Sunday, June 28, 2009

Lurking in the shadows

I like the idea of displaying the interior of buildings but could never quite get thrilled with the whole concept of having to remove the roof to see what's inside. To try to solve this dilemma, I though I might just do an interior and then not bother with the outside of the structure. I've built this old barn interior from my memory of the countless old one's I've been in and worked on over the years. Several of them my own. Now while this structure is not entirely accurate prototypically, I was more interested in conveying the feel and ambiance that one gets inside some of these massive old buildings. What I came up with is a shadow box diorama that will totally encase the exterior and force the viewer's perspective. I simply built the barn interior cut on a diagonal to get the most viewing area.

I started by cutting some clear white pine strips to scale and half lapped all the joints on the structural members. Then I boarded it all in with individual boards including the floor. I used a Titebond waterproof glue for reasons that will be apparent. To show where this is going, I made a frame of cherry wood that will be the front of the box.

Now the reason for the waterproof glue is that I wet the entire structure with water and shot it with my airbrush loaded with RR tie brown and grimy black mixed 50/50 and thinned with Windex to go through the airbrush. I wanted to make sure that I got good coverage and didn't want it all to be too dark. As it was, it did come out a little too dark. So when cleaning the airbrush, I shot it again with the dirty water mix, drained it off and without moving it for fear of it falling apart, dried it with the hairdryer. This was the result of that, and the glue did a great job of resisting all the wetness. Everything is very solid. I also brush painted with some white acrylic craft paint, the back corner to simulate the old milking parlor.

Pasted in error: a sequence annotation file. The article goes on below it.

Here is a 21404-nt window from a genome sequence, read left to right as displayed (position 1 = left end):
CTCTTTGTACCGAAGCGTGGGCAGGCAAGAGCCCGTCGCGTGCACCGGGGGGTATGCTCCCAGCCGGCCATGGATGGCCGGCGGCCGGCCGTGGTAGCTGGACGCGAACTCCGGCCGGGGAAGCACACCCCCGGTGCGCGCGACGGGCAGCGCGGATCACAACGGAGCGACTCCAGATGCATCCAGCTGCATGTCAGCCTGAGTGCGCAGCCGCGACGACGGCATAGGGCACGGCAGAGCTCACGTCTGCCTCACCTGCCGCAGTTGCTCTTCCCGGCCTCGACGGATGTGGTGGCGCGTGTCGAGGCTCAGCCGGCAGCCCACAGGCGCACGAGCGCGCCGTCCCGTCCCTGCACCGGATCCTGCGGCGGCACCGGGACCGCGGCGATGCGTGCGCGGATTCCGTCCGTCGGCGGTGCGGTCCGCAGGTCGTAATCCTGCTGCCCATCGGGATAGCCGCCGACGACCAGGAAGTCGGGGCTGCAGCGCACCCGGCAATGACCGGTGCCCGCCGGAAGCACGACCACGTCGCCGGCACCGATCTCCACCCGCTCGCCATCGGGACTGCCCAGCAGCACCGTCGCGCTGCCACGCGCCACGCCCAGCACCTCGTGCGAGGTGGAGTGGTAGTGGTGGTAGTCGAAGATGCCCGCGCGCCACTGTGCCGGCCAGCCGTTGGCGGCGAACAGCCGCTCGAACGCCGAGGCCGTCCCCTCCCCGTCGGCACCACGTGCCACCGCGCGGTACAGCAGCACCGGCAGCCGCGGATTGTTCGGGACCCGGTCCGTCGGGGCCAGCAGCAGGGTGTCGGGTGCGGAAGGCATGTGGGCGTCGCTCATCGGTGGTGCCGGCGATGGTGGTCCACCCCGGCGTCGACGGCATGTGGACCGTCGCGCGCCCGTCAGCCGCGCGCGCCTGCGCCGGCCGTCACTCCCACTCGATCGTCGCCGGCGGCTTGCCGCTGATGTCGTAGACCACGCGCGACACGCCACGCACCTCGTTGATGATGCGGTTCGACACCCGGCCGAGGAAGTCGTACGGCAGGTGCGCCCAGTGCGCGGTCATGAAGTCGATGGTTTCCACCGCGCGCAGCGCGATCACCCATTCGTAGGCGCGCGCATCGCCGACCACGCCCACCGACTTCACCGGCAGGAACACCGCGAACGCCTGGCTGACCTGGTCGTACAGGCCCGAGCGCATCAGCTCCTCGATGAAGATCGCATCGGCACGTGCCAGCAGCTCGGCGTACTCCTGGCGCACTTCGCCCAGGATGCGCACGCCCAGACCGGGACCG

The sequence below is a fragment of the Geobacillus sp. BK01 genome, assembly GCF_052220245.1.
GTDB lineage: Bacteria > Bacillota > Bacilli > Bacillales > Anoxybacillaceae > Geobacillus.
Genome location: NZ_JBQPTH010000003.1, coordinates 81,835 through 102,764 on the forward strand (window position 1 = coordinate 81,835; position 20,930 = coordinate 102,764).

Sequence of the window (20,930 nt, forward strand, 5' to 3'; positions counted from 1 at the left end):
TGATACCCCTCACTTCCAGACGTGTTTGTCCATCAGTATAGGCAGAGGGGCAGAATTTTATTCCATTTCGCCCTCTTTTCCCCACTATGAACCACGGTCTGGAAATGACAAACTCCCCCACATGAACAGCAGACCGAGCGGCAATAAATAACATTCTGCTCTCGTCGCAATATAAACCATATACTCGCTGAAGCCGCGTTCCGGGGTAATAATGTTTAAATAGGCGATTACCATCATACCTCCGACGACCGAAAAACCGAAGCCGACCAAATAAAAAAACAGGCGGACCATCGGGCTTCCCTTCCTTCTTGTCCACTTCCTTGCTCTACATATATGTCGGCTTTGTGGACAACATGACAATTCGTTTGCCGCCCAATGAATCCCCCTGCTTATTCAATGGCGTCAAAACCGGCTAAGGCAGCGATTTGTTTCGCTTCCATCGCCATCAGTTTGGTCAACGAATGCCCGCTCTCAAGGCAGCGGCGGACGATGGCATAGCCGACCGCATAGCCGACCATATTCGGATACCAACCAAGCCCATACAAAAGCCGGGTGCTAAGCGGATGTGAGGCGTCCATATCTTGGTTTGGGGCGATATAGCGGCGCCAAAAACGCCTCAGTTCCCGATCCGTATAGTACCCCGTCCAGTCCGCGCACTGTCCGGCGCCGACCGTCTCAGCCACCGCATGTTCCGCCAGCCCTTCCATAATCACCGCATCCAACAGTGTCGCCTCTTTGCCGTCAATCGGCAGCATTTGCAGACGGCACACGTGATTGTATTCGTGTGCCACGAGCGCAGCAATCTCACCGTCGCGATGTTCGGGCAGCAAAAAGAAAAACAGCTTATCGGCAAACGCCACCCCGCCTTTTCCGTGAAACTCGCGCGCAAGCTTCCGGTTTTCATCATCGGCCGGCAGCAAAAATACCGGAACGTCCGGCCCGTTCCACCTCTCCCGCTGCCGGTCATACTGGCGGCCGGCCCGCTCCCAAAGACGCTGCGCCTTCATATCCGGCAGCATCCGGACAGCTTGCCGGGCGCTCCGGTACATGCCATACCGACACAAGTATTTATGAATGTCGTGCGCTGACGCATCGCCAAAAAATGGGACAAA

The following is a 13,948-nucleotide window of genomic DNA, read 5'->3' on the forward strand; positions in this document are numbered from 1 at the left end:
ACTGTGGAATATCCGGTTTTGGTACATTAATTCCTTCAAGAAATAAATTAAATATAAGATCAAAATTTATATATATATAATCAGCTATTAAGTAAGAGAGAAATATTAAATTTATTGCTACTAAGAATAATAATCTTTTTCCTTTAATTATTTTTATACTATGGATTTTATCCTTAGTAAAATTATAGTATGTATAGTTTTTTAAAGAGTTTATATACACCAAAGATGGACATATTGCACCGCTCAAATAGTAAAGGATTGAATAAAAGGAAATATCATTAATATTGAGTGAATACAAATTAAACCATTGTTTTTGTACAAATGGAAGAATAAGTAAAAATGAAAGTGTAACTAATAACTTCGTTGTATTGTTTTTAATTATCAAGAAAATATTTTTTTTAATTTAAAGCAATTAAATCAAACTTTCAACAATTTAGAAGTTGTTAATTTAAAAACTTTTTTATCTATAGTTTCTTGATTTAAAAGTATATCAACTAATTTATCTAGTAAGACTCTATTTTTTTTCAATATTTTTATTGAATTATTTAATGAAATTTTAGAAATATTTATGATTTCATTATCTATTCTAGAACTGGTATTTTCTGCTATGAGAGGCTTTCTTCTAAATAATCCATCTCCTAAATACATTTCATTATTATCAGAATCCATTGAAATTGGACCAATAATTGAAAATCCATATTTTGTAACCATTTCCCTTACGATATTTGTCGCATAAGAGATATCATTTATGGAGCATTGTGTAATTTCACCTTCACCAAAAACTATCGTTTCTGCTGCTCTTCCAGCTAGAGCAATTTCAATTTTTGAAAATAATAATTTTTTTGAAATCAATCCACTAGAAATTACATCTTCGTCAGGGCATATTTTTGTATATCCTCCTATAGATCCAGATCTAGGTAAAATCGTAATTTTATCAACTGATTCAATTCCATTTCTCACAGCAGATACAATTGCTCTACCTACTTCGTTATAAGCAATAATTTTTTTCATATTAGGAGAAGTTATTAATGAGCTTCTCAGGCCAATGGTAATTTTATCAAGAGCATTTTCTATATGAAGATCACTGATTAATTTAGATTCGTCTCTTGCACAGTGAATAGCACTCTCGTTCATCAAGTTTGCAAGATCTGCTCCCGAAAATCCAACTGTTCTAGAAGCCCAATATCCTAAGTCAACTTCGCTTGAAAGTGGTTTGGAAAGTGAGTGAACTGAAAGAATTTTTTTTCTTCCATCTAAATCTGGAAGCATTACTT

The windows are Tichy injected molded plastic. I constructed the box which will have a satin black finish and while waiting for it to dry, decided to complete the hay loft and add the details to the interior. The straw is shaved hemp rope glued to blocks of wood and strewn around. What I believe will be the vehicle I end up using is a 1937 Chevy pickup from Sylvan Scale. Most of the details are cast metal pieces from the parts box, pieces of old watch parts and whatever I could dream up that I could make from scratch. Further coloring has been done mostly with artists chalks. At this point, I am wiring the box with 3V LED spots that look great to the naked eye but photograph poorly so I won't be trying to show the finished product interior here. I still have some molding to go on the front to surround the cherry but essentially what you will see below are finished photos of the interior. Please don't forget that clicking on these images will bring up a larger photo. Thanks for looking and enjoy.